Carolyn Goodman died on August 17th, 2007 at the age of 91 after an extraordinary life during which she made significant contributions to the field of psychology; spoke out and organized for civil rights and broader social change; supported young leaders across the United States who fought for social change and became an icon for many who had known her in the various parts of her life.
Dr. Goodman was politically active throughout her life, engaged in many of the left struggles of the 20th century-early on the fights against McCarthyism, for greater national and international democracy, for quality education. She was married to Robert Goodman, they had three sons and were visible in many causes during the 1950s. In 1964, their son Andrew went to Mississippi to work for voter registration for the summer and became one of the three civil rights workers who were disappeared and murdered by the Klan in Neshoba County. Without any question, of course, this was the most difficult challenge Carolyn faced in her life.
From that moment on and until her death some 43 years later, Carolyn Goodman worked tirelessly to honor Andy's memory by continuing to speak up and speak out on civil and human rights issues; by helping promote the work of young activists; and by being willing to travel to Philadelphia, Mississippi in 2005 when she was close to 90 to testify at the trial of a Klan leader who had been recently indicted and who was, partly because of her bravery, found guilty of manslaughter in the deaths of Andrew Goodman, James Chaney and Michael Schwerner.
It is amazing that not only before but after Andy's death Carolyn worked as a psychologist, developing new concepts and designing programs that made a dramatic difference in people's lives. Born in New York she was educated at Cornell, the City University of New York and Columbia University Teachers College, she worked for many years at The Albert Einstein College of Medicine in Bronx, NY where she was a specialist in an early intervention family therapy program for families at psychiatric risk. She eventually established and ran the PACE Family Treatment Center, a program for emotionally disturbed mothers of young children and wrote widely in various professional journals about this work.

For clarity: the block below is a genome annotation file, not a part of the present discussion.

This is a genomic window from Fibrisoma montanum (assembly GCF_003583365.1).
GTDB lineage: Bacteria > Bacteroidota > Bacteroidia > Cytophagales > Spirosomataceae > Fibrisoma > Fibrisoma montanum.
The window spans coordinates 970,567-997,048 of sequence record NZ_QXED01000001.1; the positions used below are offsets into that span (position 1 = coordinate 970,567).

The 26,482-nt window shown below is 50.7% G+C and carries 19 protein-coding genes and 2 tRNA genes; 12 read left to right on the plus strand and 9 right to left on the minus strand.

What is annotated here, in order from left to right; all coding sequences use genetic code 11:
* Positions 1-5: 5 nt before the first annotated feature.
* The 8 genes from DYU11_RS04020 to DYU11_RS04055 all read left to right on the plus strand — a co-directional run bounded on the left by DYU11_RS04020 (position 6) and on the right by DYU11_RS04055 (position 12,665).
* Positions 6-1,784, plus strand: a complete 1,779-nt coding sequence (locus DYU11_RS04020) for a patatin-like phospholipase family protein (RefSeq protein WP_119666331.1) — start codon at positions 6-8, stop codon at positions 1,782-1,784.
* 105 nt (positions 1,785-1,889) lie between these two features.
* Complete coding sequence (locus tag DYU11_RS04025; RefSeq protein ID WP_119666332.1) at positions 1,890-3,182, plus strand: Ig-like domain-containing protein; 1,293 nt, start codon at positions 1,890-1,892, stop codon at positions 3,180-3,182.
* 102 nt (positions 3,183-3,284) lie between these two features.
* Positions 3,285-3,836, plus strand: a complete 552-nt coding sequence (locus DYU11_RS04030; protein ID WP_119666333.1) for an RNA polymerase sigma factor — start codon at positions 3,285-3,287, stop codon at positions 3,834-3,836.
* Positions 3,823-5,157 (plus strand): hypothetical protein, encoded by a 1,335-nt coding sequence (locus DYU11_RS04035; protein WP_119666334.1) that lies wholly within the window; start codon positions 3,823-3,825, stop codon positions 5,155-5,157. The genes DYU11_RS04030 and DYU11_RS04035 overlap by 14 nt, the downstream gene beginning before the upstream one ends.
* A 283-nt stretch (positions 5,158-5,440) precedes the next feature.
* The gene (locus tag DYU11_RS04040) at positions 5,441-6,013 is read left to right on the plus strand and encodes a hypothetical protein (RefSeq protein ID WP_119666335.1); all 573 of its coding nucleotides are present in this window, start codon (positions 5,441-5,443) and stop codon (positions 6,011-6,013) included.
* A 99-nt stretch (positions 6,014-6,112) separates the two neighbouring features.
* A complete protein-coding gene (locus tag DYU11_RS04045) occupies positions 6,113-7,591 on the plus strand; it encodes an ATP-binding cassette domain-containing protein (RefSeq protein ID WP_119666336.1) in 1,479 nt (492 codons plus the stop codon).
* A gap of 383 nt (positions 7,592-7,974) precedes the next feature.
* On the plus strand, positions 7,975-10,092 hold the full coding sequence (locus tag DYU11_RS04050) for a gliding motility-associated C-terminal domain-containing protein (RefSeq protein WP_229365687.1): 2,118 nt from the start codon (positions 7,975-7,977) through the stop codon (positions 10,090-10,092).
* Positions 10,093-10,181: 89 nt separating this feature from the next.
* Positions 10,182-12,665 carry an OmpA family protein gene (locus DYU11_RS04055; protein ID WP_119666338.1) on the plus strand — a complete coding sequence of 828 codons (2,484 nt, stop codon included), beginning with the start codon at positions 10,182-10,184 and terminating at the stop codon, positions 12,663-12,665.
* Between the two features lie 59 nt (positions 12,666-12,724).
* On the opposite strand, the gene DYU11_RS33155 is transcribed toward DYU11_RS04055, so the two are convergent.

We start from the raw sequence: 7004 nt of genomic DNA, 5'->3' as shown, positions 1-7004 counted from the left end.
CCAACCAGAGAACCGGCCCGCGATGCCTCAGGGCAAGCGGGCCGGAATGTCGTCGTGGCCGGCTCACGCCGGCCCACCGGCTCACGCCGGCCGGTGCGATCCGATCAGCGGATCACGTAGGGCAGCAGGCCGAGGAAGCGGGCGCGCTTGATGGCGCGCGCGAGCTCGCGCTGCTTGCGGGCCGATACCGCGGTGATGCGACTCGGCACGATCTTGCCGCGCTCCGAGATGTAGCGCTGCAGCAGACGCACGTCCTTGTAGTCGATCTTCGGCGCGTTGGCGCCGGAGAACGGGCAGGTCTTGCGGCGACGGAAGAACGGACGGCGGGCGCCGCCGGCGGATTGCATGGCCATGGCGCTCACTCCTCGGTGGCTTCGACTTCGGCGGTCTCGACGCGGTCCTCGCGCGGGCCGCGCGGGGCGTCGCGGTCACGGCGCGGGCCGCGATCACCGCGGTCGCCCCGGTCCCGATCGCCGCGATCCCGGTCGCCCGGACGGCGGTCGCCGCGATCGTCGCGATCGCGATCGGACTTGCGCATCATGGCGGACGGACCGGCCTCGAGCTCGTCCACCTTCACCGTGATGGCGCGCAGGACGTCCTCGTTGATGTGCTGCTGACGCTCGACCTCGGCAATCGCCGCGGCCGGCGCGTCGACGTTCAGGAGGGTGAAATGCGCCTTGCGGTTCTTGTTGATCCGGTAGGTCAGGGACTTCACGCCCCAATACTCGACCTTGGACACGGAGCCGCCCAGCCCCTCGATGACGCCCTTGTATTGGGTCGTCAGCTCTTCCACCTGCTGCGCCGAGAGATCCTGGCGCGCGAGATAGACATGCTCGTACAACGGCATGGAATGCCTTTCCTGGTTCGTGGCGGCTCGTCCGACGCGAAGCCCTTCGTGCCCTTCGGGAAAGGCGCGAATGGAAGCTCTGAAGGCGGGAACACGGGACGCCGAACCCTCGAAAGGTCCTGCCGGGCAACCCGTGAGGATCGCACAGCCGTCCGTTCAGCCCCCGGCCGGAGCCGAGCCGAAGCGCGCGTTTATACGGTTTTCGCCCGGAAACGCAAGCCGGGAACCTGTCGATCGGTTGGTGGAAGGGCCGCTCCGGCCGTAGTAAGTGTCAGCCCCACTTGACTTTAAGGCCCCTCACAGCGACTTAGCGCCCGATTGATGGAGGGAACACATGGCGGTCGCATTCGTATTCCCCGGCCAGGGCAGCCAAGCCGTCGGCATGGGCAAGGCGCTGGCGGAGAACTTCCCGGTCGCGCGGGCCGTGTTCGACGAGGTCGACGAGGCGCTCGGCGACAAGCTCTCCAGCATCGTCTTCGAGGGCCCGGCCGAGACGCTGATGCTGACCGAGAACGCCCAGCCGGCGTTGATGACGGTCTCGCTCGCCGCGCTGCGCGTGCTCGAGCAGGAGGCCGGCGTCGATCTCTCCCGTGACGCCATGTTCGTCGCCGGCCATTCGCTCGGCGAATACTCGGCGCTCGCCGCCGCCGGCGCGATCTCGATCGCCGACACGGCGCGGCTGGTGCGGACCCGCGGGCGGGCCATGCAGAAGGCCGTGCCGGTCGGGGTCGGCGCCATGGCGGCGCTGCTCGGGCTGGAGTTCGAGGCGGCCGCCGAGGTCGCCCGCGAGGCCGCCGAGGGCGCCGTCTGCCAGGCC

At the same time as she continued her professional work, Carolyn and her first husband established the Andrew Goodman Foundation, which she ran with both her first and second husbands [Robert Goodman died 1969, she married Joseph Eisner in 1972 and he died in 1992] and which supports a variety of social causes. On various occasions Carolyn met with young people, urged them to take on world challenges, ran essay contests for them and celebrated the winners enthusiastically, spoke in different settings about the importance of supporting the next generation and encouraging them to be involved in healing the world.
At the Mississippi trial, Goodman read a postcard her son wrote on the last day of his life. Dear Mom and Dad," it read, "I have arrived safely in Meridian, Miss. This is a wonderful town, and the weather is fine. I wish you were here. The people in this city are wonderful, and our reception is very good. All my love, Andy."
Often and painfully she said in interviews that she believed that even if she had known the outcome she would have let Andy go to Mississippi: I still feel that I would let Andy go to Mississippi again … [E]ven after this terrible thing happened to Andy, I couldn't make a turnabout of everything I believe in. (C. Goodman in a 1965 interview with the New York Times)
I knew Carolyn Goodman because Andy was in my sister's class in grade school and high school, and our families were in some of the same circles. When the Mississippi murders occurred I was a young adult activist, a few years older than Andy, and the impact of his death, of the risks of activism, of someone I knew dying for a cause all had a profound effect on me.
As I continued my own career in politics and in social change work I often called on Carolyn to speak at various events or was called by her to help with various aspects of her professional or her advocacy work. She was always a forceful woman, clear about what she believed, committed to encouraging others' activism. The fact that she was doing this after and partly because of a loss that I could not fathom added to the impact she had on me. I always enjoyed our occasional encounters, loved listening to her talk about her work, and learned from her about standing up for what you believe in and about investing in the next generation.